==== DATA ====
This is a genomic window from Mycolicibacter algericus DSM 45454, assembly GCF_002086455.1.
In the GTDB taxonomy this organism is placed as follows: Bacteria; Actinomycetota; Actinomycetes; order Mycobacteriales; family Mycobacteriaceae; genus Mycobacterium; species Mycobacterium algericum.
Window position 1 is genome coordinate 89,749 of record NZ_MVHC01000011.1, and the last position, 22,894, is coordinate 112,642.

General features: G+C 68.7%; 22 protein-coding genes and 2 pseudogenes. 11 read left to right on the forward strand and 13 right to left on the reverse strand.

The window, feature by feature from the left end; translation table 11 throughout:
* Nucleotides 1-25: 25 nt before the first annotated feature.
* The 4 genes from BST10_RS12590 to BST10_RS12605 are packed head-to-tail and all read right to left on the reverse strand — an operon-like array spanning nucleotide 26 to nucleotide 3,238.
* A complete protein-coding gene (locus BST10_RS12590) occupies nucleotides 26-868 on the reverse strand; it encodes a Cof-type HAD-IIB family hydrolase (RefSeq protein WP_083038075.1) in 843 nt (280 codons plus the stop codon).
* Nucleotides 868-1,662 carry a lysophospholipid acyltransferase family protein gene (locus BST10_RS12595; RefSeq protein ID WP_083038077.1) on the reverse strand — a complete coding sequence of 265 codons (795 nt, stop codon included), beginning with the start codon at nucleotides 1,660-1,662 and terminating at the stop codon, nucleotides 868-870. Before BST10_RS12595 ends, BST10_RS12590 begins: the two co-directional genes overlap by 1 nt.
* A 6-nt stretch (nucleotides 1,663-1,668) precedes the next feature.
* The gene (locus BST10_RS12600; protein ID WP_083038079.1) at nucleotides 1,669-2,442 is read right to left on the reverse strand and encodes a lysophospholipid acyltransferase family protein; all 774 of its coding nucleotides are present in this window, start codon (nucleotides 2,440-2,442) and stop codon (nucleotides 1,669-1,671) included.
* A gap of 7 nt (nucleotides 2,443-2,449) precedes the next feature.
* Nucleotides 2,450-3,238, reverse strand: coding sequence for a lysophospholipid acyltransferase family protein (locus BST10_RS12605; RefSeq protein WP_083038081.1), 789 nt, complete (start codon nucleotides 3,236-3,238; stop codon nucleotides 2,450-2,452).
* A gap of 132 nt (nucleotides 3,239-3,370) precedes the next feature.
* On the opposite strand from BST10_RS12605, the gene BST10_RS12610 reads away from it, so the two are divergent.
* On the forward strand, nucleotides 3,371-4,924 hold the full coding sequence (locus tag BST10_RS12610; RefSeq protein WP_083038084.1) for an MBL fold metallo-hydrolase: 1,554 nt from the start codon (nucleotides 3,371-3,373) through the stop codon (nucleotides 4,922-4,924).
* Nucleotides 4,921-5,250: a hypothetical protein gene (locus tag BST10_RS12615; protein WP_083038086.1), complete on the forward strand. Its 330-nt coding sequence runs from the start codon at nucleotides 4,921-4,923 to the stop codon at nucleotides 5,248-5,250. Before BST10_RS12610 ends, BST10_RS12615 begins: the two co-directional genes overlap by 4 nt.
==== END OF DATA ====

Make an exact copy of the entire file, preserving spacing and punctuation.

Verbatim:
This is a genomic window from Mycolicibacter algericus DSM 45454, assembly GCF_002086455.1.
In the GTDB taxonomy this organism is placed as follows: Bacteria; Actinomycetota; Actinomycetes; order Mycobacteriales; family Mycobacteriaceae; genus Mycobacterium; species Mycobacterium algericum.
Window position 1 is genome coordinate 89,749 of record NZ_MVHC01000011.1, and the last position, 22,894, is coordinate 112,642.

General features: G+C 68.7%; 22 protein-coding genes and 2 pseudogenes. 11 read left to right on the forward strand and 13 right to left on the reverse strand.

The window, feature by feature from the left end; translation table 11 throughout:
* Nucleotides 1-25: 25 nt before the first annotated feature.
* The 4 genes from BST10_RS12590 to BST10_RS12605 are packed head-to-tail and all read right to left on the reverse strand — an operon-like array spanning nucleotide 26 to nucleotide 3,238.
* A complete protein-coding gene (locus BST10_RS12590) occupies nucleotides 26-868 on the reverse strand; it encodes a Cof-type HAD-IIB family hydrolase (RefSeq protein WP_083038075.1) in 843 nt (280 codons plus the stop codon).
* Nucleotides 868-1,662 carry a lysophospholipid acyltransferase family protein gene (locus BST10_RS12595; RefSeq protein ID WP_083038077.1) on the reverse strand — a complete coding sequence of 265 codons (795 nt, stop codon included), beginning with the start codon at nucleotides 1,660-1,662 and terminating at the stop codon, nucleotides 868-870. Before BST10_RS12595 ends, BST10_RS12590 begins: the two co-directional genes overlap by 1 nt.
* A 6-nt stretch (nucleotides 1,663-1,668) precedes the next feature.
* The gene (locus BST10_RS12600; protein ID WP_083038079.1) at nucleotides 1,669-2,442 is read right to left on the reverse strand and encodes a lysophospholipid acyltransferase family protein; all 774 of its coding nucleotides are present in this window, start codon (nucleotides 2,440-2,442) and stop codon (nucleotides 1,669-1,671) included.
* A gap of 7 nt (nucleotides 2,443-2,449) precedes the next feature.
* Nucleotides 2,450-3,238, reverse strand: coding sequence for a lysophospholipid acyltransferase family protein (locus BST10_RS12605; RefSeq protein WP_083038081.1), 789 nt, complete (start codon nucleotides 3,236-3,238; stop codon nucleotides 2,450-2,452).
* A gap of 132 nt (nucleotides 3,239-3,370) precedes the next feature.
* On the opposite strand from BST10_RS12605, the gene BST10_RS12610 reads away from it, so the two are divergent.
* On the forward strand, nucleotides 3,371-4,924 hold the full coding sequence (locus tag BST10_RS12610; RefSeq protein WP_083038084.1) for an MBL fold metallo-hydrolase: 1,554 nt from the start codon (nucleotides 3,371-3,373) through the stop codon (nucleotides 4,922-4,924).
* Nucleotides 4,921-5,250: a hypothetical protein gene (locus tag BST10_RS12615; protein WP_083038086.1), complete on the forward strand. Its 330-nt coding sequence runs from the start codon at nucleotides 4,921-4,923 to the stop codon at nucleotides 5,248-5,250. Before BST10_RS12610 ends, BST10_RS12615 begins: the two co-directional genes overlap by 4 nt.